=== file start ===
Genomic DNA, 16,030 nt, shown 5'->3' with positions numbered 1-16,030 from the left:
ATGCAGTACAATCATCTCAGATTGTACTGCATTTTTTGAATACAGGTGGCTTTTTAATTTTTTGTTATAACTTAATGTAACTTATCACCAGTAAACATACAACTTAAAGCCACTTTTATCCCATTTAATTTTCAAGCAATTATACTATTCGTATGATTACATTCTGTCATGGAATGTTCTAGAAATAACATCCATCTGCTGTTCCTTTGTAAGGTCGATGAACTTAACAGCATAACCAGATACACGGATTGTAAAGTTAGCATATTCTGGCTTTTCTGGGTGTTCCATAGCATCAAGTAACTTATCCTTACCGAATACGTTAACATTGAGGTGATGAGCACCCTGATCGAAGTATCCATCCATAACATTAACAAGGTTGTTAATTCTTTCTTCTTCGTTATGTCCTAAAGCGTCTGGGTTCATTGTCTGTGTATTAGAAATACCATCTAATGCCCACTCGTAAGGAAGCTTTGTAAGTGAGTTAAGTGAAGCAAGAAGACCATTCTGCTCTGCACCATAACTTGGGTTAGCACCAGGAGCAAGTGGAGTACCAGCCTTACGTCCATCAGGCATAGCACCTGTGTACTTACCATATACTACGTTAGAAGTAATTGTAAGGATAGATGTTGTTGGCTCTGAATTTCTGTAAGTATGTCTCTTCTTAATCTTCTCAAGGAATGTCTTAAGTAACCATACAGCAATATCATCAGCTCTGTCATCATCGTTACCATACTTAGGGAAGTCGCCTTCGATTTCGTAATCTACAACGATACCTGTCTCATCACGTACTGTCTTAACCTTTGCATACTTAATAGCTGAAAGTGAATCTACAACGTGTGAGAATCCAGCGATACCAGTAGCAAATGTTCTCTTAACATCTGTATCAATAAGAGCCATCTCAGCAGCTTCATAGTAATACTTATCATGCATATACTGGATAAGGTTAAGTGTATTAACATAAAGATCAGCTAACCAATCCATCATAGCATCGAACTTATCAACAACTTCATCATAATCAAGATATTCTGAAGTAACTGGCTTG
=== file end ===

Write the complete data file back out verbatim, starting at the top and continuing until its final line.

Genomic DNA, 16,030 nt, shown 5'->3' with positions numbered 1-16,030 from the left:
ATGCAGTACAATCATCTCAGATTGTACTGCATTTTTTGAATACAGGTGGCTTTTTAATTTTTTGTTATAACTTAATGTAACTTATCACCAGTAAACATACAACTTAAAGCCACTTTTATCCCATTTAATTTTCAAGCAATTATACTATTCGTATGATTACATTCTGTCATGGAATGTTCTAGAAATAACATCCATCTGCTGTTCCTTTGTAAGGTCGATGAACTTAACAGCATAACCAGATACACGGATTGTAAAGTTAGCATATTCTGGCTTTTCTGGGTGTTCCATAGCATCAAGTAACTTATCCTTACCGAATACGTTAACATTGAGGTGATGAGCACCCTGATCGAAGTATCCATCCATAACATTAACAAGGTTGTTAATTCTTTCTTCTTCGTTATGTCCTAAAGCGTCTGGGTTCATTGTCTGTGTATTAGAAATACCATCTAATGCCCACTCGTAAGGAAGCTTTGTAAGTGAGTTAAGTGAAGCAAGAAGACCATTCTGCTCTGCACCATAACTTGGGTTAGCACCAGGAGCAAGTGGAGTACCAGCCTTACGTCCATCAGGCATAGCACCTGTGTACTTACCATATACTACGTTAGAAGTAATTGTAAGGATAGATGTTGTTGGCTCTGAATTTCTGTAAGTATGTCTCTTCTTAATCTTCTCAAGGAATGTCTTAAGTAACCATACAGCAATATCATCAGCTCTGTCATCATCGTTACCATACTTAGGGAAGTCGCCTTCGATTTCGTAATCTACAACGATACCTGTCTCATCACGTACTGTCTTAACCTTTGCATACTTAATAGCTGAAAGTGAATCTACAACGTGTGAGAATCCAGCGATACCAGTAGCAAATGTTCTCTTAACATCTGTATCAATAAGAGCCATCTCAGCAGCTTCATAGTAATACTTATCATGCATATACTGGATAAGGTTAAGTGTATTAACATAAAGATCAGCTAACCAATCCATCATAGCATCGAACTTATCAACAACTTCATCATAATCAAGATATTCTGAAGTAACTGGCTTG